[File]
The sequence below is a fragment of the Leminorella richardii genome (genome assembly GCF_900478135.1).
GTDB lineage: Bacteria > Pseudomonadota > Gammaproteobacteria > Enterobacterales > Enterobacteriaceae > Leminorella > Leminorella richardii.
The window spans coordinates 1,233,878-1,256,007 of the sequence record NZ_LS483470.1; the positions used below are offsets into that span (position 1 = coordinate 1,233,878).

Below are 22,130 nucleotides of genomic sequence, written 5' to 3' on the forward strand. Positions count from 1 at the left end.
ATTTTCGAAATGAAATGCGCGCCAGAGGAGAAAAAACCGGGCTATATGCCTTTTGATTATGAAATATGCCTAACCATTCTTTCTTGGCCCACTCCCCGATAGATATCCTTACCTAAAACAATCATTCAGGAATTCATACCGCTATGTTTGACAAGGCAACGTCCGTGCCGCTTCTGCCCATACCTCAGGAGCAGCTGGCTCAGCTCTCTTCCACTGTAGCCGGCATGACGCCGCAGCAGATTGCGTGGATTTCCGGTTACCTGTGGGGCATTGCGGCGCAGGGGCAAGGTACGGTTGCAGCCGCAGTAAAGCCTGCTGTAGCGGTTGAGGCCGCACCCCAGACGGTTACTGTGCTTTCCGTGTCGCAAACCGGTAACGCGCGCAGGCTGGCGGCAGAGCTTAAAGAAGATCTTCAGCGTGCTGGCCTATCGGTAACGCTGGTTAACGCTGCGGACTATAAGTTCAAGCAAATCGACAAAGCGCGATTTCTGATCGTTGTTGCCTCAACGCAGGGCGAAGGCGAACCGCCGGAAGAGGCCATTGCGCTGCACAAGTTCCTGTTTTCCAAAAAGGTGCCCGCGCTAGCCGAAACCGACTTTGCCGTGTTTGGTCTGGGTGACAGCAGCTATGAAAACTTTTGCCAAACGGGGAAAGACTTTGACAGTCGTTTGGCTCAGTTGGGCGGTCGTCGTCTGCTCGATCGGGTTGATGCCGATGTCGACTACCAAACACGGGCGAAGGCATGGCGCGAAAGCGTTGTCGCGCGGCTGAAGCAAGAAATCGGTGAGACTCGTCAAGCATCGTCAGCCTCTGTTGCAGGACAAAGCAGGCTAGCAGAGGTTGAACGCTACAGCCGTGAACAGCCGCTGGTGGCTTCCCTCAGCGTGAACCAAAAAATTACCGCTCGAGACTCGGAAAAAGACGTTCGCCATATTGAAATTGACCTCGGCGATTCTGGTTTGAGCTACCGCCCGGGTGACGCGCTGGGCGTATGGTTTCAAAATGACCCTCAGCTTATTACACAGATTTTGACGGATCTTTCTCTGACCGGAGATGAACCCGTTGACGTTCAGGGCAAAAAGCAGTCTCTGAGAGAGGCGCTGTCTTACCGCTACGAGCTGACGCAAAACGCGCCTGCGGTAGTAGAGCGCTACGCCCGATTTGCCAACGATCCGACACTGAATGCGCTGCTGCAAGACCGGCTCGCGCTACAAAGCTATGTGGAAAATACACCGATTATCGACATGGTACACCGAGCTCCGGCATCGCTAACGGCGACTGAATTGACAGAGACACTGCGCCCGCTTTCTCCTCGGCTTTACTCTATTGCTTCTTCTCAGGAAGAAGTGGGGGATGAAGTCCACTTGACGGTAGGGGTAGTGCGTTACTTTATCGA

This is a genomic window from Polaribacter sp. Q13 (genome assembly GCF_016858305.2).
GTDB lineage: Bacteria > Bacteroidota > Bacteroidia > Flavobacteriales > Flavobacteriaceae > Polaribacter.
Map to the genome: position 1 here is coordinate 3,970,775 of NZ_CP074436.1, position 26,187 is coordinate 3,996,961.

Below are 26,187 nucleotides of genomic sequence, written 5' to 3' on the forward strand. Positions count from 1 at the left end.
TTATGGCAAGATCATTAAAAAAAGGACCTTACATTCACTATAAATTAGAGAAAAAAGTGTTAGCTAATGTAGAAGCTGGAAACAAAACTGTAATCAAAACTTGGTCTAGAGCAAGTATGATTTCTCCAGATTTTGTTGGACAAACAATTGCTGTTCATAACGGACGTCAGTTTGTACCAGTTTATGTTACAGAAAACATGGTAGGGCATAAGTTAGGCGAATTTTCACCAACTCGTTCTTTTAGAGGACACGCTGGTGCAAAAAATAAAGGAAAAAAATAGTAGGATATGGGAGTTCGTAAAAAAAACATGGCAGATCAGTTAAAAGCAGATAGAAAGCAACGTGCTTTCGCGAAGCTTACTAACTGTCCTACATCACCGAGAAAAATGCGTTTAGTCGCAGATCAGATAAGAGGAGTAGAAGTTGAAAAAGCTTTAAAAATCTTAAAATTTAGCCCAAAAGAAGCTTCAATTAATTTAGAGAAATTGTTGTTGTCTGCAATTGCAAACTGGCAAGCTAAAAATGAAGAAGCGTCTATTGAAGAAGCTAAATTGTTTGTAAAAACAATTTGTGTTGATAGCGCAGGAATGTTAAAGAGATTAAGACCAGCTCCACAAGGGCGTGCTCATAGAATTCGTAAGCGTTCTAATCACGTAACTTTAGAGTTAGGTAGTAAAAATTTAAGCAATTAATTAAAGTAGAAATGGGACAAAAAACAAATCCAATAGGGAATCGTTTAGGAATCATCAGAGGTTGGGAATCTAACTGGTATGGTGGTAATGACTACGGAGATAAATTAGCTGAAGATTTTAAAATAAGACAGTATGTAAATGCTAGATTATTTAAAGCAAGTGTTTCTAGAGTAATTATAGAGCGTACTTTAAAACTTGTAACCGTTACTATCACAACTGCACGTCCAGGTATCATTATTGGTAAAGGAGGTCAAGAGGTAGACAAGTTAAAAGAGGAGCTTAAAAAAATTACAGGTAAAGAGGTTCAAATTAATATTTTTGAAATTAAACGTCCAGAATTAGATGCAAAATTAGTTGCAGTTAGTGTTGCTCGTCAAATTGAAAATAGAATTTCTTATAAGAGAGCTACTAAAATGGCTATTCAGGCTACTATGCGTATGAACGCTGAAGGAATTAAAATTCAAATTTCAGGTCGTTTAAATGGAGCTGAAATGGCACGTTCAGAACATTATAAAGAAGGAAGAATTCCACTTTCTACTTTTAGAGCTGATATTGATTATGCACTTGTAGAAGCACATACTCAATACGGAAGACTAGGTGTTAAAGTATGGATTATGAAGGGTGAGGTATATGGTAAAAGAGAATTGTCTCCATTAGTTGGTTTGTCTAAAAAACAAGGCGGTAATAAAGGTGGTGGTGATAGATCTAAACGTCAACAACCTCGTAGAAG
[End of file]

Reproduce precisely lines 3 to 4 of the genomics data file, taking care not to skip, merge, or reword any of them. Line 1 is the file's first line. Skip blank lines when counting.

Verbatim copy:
The window spans coordinates 1,233,878-1,256,007 of the sequence record NZ_LS483470.1; the positions used below are offsets into that span (position 1 = coordinate 1,233,878).

Below are 22,130 nucleotides of genomic sequence, written 5' to 3' on the forward strand. Positions count from 1 at the left end.